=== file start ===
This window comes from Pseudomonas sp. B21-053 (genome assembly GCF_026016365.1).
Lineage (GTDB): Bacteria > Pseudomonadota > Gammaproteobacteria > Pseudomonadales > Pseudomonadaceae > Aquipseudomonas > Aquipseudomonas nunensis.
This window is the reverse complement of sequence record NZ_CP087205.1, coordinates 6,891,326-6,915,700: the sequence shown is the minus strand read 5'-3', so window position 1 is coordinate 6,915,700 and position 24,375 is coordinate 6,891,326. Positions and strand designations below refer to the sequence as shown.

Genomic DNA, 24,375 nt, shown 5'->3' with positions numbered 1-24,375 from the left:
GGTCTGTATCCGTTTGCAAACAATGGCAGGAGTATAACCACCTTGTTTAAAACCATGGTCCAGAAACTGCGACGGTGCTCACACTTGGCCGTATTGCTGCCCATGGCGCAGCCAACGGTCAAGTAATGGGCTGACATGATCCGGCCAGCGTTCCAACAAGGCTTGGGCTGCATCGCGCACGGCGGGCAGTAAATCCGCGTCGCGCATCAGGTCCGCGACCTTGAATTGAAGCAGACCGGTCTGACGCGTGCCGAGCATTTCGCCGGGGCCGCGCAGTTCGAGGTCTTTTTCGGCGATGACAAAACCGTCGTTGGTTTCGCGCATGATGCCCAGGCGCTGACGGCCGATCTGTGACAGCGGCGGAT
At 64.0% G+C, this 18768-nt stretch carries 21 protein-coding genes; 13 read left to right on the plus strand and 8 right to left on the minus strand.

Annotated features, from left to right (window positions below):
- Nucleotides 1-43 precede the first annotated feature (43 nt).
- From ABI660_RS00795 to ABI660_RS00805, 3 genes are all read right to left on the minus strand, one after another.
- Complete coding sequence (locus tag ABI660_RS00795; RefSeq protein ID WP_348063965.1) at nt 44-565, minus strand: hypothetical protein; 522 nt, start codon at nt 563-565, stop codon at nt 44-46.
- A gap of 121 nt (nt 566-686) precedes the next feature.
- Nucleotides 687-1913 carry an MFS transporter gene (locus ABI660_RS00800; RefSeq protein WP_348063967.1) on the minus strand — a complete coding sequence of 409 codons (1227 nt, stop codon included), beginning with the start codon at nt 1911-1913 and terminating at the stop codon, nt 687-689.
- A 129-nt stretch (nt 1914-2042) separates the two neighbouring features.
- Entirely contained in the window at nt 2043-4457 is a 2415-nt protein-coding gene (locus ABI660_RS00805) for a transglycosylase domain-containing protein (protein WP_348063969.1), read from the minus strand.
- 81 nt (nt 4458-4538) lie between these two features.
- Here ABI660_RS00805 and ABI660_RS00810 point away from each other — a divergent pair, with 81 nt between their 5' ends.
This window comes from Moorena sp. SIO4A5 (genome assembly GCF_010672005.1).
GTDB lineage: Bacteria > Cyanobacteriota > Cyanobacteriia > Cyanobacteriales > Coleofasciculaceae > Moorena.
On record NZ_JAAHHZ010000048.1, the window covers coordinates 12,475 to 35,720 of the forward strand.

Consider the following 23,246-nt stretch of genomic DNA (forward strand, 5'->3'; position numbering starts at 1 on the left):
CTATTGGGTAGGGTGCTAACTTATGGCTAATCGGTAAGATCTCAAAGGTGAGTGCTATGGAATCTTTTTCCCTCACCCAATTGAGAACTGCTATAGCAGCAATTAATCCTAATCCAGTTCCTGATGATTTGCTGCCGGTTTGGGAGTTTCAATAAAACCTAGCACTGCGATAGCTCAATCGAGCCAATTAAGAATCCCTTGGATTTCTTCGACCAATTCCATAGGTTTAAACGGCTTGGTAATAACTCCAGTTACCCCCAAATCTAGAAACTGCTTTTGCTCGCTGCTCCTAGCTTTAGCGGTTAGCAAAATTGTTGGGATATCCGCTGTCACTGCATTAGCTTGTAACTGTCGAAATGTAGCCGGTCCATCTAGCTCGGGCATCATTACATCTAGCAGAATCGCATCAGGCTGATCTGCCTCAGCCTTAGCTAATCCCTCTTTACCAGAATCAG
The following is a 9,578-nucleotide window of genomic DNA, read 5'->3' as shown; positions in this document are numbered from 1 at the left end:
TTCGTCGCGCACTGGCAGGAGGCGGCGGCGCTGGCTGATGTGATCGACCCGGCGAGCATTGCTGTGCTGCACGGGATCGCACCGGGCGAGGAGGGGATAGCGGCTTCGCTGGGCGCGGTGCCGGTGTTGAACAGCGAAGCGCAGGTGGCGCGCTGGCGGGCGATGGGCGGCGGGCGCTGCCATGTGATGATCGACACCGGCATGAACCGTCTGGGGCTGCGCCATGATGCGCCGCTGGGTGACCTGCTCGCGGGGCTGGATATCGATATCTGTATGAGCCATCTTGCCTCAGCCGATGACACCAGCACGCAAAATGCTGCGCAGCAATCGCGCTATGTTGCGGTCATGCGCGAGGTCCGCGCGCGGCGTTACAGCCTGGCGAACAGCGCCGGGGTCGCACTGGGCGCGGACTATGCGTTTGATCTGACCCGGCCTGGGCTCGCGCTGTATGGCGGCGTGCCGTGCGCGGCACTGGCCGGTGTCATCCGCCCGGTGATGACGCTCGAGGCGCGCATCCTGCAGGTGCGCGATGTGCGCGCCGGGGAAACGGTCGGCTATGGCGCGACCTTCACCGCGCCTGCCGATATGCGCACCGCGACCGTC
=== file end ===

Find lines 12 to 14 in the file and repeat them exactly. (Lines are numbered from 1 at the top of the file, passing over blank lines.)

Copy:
- Nucleotides 687-1913 carry an MFS transporter gene (locus ABI660_RS00800; RefSeq protein WP_348063967.1) on the minus strand — a complete coding sequence of 409 codons (1227 nt, stop codon included), beginning with the start codon at nt 1911-1913 and terminating at the stop codon, nt 687-689.
- A 129-nt stretch (nt 1914-2042) separates the two neighbouring features.
- Entirely contained in the window at nt 2043-4457 is a 2415-nt protein-coding gene (locus ABI660_RS00805) for a transglycosylase domain-containing protein (protein WP_348063969.1), read from the minus strand.